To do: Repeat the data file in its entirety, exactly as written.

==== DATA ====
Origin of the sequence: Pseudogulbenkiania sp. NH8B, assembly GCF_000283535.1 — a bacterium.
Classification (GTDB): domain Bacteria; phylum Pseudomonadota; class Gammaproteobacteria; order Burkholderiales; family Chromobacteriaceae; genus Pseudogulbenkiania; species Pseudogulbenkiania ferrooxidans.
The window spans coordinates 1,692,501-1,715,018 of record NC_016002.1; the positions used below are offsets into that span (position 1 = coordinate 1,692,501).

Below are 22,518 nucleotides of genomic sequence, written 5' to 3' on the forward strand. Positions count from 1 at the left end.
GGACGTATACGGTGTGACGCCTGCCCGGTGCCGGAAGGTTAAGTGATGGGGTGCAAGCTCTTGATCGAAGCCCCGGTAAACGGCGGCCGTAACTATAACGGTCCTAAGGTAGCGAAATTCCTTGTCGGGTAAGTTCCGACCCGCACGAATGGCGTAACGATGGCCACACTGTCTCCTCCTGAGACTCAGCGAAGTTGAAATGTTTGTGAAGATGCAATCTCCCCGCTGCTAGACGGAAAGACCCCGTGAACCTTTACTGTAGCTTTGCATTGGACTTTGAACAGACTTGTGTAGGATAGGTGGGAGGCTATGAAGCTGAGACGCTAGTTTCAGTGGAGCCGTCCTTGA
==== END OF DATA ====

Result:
Origin of the sequence: Pseudogulbenkiania sp. NH8B, assembly GCF_000283535.1 — a bacterium.
Classification (GTDB): domain Bacteria; phylum Pseudomonadota; class Gammaproteobacteria; order Burkholderiales; family Chromobacteriaceae; genus Pseudogulbenkiania; species Pseudogulbenkiania ferrooxidans.
The window spans coordinates 1,692,501-1,715,018 of record NC_016002.1; the positions used below are offsets into that span (position 1 = coordinate 1,692,501).

Below are 22,518 nucleotides of genomic sequence, written 5' to 3' on the forward strand. Positions count from 1 at the left end.
GGACGTATACGGTGTGACGCCTGCCCGGTGCCGGAAGGTTAAGTGATGGGGTGCAAGCTCTTGATCGAAGCCCCGGTAAACGGCGGCCGTAACTATAACGGTCCTAAGGTAGCGAAATTCCTTGTCGGGTAAGTTCCGACCCGCACGAATGGCGTAACGATGGCCACACTGTCTCCTCCTGAGACTCAGCGAAGTTGAAATGTTTGTGAAGATGCAATCTCCCCGCTGCTAGACGGAAAGACCCCGTGAACCTTTACTGTAGCTTTGCATTGGACTTTGAACAGACTTGTGTAGGATAGGTGGGAGGCTATGAAGCTGAGACGCTAGTTTCAGTGGAGCCGTCCTTGA